Supportive care therapies and pain

Supportive care therapies can cause pain, as typified by bisphosphonate-associated osteonecrosis of the jaw.[38] Corticosteroid use has also been associated with the development of avascular necrosis.[39]

Radiation-induced pain

Radiation is associated with several distinct pain syndromes. First, patients may experience pain from brachytherapy and from positioning during treatment (i.e., placement on a radiation treatment table). Second, delayed tissue damage such as mucositis, mucosal inflammation in areas receiving radiation, and dermatitis may be painful. Third, a temporary worsening of pain in the treated area (a pain flare) is a potential side effect of radiation treatment for bone metastases.[40] A randomized trial demonstrated that dexamethasone (8 mg on day of radiation therapy and daily for the following 4 days) reduces the incidence of pain flares, compared with placebo.[41] (Refer to the External-Beam Radiation Therapy section of this summary for more information.)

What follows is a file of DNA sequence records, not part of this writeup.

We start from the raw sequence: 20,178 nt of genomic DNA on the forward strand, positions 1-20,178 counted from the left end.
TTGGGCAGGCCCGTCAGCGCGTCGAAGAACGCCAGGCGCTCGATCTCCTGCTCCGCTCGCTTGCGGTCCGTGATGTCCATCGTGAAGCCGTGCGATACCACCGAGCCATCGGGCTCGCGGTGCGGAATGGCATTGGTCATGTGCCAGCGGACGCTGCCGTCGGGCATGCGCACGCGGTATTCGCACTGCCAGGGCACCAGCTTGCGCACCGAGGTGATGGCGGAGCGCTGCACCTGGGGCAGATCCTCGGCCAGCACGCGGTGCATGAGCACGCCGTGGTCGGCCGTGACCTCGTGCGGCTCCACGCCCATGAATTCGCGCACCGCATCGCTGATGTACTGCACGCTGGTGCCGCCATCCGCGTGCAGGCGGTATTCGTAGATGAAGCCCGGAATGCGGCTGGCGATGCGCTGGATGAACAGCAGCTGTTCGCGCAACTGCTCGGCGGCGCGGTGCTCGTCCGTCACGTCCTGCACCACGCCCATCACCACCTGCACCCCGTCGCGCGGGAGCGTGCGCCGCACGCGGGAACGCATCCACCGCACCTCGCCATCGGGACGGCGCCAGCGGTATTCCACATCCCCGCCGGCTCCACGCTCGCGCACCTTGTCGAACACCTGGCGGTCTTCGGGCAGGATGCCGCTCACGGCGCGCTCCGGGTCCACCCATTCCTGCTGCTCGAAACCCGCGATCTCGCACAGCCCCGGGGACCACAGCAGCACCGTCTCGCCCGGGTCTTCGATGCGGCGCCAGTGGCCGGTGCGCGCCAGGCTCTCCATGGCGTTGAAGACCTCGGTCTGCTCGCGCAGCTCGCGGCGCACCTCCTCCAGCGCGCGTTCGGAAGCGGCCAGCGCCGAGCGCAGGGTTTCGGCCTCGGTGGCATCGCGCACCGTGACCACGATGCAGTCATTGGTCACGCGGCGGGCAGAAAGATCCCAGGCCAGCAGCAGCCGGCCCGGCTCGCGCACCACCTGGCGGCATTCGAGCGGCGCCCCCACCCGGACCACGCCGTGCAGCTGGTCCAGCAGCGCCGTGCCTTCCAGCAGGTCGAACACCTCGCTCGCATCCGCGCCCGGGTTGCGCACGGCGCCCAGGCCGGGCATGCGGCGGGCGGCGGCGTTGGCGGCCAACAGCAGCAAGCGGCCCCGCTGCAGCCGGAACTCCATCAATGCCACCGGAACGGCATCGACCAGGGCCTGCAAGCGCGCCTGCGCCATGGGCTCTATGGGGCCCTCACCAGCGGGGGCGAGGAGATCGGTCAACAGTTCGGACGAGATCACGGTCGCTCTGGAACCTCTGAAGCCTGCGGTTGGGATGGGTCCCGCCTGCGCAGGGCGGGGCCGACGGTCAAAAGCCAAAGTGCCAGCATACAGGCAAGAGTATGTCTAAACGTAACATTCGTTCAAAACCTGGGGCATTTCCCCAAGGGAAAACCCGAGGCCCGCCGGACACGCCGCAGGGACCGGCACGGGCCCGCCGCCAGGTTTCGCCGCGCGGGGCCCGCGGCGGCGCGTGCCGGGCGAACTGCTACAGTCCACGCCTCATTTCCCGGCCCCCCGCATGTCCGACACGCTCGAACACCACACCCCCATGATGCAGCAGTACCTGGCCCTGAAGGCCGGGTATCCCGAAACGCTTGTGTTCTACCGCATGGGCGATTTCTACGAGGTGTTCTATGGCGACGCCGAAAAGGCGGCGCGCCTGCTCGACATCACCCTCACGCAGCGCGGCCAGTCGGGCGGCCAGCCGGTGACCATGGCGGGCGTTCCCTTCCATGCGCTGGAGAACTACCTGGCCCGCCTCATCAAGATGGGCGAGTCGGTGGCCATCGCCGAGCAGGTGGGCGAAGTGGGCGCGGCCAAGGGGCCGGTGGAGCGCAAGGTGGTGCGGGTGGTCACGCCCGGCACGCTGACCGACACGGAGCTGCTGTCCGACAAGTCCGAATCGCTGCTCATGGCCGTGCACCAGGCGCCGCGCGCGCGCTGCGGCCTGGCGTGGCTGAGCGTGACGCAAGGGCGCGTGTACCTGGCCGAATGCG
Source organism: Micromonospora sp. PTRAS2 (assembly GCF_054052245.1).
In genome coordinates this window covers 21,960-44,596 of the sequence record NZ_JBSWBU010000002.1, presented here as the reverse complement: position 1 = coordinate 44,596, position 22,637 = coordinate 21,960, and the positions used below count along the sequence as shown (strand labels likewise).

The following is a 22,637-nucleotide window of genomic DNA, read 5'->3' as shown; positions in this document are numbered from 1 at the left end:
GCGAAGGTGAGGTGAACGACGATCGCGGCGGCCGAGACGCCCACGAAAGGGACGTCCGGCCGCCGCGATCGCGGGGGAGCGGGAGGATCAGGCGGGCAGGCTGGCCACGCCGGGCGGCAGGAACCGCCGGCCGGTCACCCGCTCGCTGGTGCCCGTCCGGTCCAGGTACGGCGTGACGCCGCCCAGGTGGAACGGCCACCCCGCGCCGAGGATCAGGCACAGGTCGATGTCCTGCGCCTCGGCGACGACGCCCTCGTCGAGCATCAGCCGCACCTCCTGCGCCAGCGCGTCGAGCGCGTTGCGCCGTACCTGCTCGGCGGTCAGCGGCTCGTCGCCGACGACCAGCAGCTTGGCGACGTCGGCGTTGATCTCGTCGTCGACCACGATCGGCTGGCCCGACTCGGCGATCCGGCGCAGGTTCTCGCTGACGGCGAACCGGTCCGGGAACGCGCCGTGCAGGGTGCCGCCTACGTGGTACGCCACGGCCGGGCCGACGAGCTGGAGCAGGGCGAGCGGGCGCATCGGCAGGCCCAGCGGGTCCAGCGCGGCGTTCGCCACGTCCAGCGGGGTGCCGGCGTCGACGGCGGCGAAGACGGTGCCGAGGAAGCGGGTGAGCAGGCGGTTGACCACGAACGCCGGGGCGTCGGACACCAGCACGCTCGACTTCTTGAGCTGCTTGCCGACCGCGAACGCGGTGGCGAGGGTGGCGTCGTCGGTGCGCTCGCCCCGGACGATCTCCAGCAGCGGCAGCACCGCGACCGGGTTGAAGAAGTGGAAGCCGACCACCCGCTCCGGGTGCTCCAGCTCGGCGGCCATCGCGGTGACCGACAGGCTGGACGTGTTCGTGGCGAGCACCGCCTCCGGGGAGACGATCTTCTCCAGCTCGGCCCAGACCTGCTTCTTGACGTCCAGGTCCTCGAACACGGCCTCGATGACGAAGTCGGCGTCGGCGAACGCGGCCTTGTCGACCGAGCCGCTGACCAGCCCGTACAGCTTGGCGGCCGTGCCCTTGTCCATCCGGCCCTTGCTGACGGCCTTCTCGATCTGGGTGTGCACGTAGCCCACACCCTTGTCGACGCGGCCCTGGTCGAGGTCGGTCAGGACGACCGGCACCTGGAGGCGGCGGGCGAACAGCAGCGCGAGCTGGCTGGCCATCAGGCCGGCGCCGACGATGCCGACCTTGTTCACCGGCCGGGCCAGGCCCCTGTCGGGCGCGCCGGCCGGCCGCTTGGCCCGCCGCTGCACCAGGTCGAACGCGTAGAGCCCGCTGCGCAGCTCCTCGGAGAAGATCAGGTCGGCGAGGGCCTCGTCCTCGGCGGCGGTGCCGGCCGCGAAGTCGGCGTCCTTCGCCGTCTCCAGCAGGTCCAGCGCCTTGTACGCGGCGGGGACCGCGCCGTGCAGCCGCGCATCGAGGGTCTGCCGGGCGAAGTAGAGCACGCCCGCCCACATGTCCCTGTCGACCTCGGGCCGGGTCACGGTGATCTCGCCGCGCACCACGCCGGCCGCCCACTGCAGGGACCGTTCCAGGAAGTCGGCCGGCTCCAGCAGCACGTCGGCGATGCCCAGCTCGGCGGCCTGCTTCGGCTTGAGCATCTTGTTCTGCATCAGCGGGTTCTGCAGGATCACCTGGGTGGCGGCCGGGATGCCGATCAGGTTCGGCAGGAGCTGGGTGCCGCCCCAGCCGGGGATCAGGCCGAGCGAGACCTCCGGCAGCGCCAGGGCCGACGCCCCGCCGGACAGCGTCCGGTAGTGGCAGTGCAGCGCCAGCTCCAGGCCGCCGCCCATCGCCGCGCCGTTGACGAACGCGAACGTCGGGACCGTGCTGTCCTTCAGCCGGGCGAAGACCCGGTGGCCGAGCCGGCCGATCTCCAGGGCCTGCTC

Impact on Function and Quality of Life

Cancer pain is associated with increased emotional distress. Both pain duration and pain severity correlate with risk of developing depression. Cancer patients are disabled an average of 12 to 20 days per month, with 28% to 55% unable to work because of their cancer.[42] Cancer survivors may experience distress when their pain unexpectedly persists after completion of cancer treatments.[43] Survivors also experience loss of support from their previous health care team as oncologists transition their care back to primary care providers.

In one study, between 20% and 50% of cancer patients continued to experience pain and functional limitations years posttreatment.[44] Untreated pain leads to requests for physician-assisted suicide.[45] Untreated pain also leads to unnecessary hospital admissions and visits to emergency departments.[46]

References

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Reddy A, de la Cruz M, Rodriguez EM, et al.: Patterns of storage, use, and disposal of opioids among cancer outpatients. Oncologist 19 (7): 780-5, 2014. [PUBMED Abstract]

Merskey H, Bogduk N, eds.: Classification of Chronic Pain: Descriptions of Chronic Pain Syndromes and Definitions of Pain Terms. 2nd ed. Seattle, Wash: IASP Press, 1994. Also available onlineExit Disclaimer. Last accessed September 10, 2018.